(For a more in depth look at William Schallert's career, read my eulogy of him upon the occasion of his death)


Friday, December 15, 2017

The 50th Anniversary of The Who Sell Out

It was fifty years ago today that The Who's third album, The Who Sell Out, was released in the United Kingdom. It was historic as the band's first concept album. Unlike their later rock operas, Tommy and Quadrophenia, The Who Sold Out did not have a storyline. Instead, it was recorded as if it were a broadcast from the pirate radio station Radio London, complete with faux advertisements of real world products and public service announcements. The cover completed the concept with Pete Townshend, Roger Daltrey, Keith Moon, and John Entwistle in adverts for Odorono, Heinz Oven Baked Beans, Medac, and Charles Atlas respectively.

The Who Sell Out emerged from two phenomena in Britain in the Sixties. The first was the rise of pirate radio stations. In the United Kingdom in the Sixties, BBC Radio had a legal monopoly on the airwaves, granted to them by a Royal Charter in 1927. Unfortunately, BBC Radio did not exactly keep up with the times, broadcasting very little in the way of rock 'n' roll even in the early to mid-Sixties. British rock fans had no choice but to listen to Radio Luxembourg if they wanted to hear any rock music at all. The end result of this was the rise of pirate radio stations, the first of which was Radio Caroline in 1964. The pirate radio stations were unlicensed stations that broadcast from ships offshore or even unused sea forts. The BBC would eventually take notice of the popularity of the pirate radio stations, so that in 1967 a pop music service, BBC Radio 1 was launched, along with BBC Radio 2, BBC Radio 3, and BBC Radio 4. As to the pirate radio stations, their days were numbered. In 1967 the Marine Broadcasting Offences Act made the offshore pirate radio stations illegal. Despite this, the pirate radio stations had served an important service, bringing rock music to British subjects who wanted to hear it.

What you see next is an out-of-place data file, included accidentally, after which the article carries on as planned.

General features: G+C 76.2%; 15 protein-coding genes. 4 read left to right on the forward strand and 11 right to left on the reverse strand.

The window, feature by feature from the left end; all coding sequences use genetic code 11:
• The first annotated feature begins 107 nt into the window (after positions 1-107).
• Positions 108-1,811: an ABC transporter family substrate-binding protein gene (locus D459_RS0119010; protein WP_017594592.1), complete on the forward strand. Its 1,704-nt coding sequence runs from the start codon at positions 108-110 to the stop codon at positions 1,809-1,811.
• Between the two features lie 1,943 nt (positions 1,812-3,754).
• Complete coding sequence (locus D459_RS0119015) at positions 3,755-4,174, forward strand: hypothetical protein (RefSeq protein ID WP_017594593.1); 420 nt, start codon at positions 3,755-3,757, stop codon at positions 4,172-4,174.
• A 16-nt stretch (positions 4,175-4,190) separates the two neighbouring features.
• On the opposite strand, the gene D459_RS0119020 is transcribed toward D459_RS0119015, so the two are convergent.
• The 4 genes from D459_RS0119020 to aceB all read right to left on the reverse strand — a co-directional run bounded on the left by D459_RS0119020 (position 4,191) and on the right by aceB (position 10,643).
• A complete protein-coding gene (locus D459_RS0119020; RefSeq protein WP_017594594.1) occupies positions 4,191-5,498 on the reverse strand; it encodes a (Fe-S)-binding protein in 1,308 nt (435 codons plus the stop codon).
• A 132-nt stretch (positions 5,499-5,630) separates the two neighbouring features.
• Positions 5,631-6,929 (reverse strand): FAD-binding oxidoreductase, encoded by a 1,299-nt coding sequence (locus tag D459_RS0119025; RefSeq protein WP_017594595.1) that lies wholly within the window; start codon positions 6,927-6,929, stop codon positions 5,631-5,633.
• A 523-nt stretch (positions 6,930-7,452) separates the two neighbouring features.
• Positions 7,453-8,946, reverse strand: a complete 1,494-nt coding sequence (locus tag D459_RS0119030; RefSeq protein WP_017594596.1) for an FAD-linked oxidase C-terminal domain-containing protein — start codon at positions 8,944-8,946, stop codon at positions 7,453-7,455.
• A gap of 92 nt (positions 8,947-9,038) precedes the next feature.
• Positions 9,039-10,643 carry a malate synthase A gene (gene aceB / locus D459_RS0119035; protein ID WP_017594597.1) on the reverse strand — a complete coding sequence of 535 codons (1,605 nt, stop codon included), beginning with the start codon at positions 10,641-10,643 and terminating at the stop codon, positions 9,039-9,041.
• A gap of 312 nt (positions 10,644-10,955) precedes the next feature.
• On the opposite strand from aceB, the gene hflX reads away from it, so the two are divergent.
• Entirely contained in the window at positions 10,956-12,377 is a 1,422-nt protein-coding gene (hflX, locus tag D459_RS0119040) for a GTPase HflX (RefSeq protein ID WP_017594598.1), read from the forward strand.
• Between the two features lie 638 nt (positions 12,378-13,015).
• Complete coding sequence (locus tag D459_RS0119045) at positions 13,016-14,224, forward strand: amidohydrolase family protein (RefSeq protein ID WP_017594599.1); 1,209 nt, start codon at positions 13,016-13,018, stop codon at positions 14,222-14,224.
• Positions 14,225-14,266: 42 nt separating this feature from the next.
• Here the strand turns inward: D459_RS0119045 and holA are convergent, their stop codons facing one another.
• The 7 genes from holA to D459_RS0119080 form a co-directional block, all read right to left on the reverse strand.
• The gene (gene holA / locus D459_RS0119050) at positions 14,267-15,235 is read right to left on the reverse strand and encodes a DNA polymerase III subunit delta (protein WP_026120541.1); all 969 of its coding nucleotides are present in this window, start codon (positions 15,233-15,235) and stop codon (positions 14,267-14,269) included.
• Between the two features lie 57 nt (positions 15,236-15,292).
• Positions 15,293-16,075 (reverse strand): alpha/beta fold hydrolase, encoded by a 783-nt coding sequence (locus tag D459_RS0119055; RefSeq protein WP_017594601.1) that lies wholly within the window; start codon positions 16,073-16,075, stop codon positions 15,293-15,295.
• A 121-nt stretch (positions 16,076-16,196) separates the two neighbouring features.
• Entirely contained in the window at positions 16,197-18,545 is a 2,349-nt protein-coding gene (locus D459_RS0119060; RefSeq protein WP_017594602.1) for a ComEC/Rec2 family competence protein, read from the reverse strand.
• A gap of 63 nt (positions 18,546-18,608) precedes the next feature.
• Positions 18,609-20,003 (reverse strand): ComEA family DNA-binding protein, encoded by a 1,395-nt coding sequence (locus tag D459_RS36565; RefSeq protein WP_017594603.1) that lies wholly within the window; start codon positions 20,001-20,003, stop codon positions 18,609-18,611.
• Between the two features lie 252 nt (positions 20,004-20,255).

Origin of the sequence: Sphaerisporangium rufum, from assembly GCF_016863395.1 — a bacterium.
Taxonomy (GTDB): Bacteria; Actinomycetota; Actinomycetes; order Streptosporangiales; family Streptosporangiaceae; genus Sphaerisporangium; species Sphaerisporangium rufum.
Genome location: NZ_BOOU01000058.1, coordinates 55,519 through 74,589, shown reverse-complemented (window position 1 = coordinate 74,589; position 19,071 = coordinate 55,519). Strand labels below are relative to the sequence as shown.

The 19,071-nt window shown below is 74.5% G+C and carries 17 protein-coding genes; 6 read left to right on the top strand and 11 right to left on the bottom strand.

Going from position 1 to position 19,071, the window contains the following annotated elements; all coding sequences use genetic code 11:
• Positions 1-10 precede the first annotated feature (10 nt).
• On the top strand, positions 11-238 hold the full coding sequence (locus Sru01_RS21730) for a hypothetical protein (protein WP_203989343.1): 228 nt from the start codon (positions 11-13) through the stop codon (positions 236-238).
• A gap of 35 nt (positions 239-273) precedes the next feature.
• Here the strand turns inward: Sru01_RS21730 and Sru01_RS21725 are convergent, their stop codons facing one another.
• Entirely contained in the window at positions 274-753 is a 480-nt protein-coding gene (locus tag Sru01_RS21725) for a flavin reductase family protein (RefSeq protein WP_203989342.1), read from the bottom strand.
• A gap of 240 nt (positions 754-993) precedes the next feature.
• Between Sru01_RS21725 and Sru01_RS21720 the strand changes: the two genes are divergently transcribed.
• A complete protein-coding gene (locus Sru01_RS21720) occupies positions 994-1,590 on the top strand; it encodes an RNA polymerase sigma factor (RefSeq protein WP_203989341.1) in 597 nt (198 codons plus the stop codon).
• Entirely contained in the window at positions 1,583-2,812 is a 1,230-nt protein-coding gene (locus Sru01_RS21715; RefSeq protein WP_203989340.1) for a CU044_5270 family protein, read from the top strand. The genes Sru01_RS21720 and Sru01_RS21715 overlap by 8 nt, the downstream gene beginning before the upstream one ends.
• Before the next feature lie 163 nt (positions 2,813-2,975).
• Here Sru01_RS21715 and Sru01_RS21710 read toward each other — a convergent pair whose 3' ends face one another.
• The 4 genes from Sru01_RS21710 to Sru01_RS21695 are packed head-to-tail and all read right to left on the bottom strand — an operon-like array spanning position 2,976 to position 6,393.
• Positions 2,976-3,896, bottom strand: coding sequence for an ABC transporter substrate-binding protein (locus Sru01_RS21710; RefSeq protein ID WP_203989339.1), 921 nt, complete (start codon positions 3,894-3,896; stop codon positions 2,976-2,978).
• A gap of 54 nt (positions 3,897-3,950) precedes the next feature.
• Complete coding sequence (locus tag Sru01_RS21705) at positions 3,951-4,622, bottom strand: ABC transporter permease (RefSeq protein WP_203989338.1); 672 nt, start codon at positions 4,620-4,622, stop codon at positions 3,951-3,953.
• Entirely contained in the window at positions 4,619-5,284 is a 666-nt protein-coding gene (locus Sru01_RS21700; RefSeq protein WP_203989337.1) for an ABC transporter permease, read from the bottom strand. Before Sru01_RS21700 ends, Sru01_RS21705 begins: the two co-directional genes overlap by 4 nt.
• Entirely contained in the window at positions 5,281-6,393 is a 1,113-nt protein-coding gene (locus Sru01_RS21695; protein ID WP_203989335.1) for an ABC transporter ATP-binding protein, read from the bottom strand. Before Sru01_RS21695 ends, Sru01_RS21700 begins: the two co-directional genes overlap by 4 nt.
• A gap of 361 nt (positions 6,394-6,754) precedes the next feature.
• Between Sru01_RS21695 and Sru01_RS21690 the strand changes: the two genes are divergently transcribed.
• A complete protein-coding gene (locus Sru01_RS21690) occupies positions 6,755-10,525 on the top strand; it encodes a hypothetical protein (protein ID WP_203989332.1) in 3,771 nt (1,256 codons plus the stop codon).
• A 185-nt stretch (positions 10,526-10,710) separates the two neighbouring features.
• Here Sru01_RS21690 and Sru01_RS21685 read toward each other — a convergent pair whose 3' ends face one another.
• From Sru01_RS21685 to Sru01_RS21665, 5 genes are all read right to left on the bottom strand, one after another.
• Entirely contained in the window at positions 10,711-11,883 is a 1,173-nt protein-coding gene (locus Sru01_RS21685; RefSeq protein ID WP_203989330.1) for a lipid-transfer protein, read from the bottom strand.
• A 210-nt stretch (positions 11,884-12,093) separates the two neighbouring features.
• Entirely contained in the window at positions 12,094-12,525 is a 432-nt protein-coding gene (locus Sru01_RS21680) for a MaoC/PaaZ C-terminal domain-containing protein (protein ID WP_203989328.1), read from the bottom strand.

The second phenomenon was that of rock groups recording commercial jingles. In 1964 The Rolling Stones recorded a jingle for Rice Crispies. In 1966 The Golden Earrings (later to be known simply as Golden Earring) recorded a jingle for Coca-Cola in their native Netherlands. In 1967 American band The Turtles recorded a jingle for Pepsi. That same year The Who themselves recorded a jingle for Coca-Cola. The Who Sell Out was then simultaneously parodying this phenomenon, as well as paying tribute to it.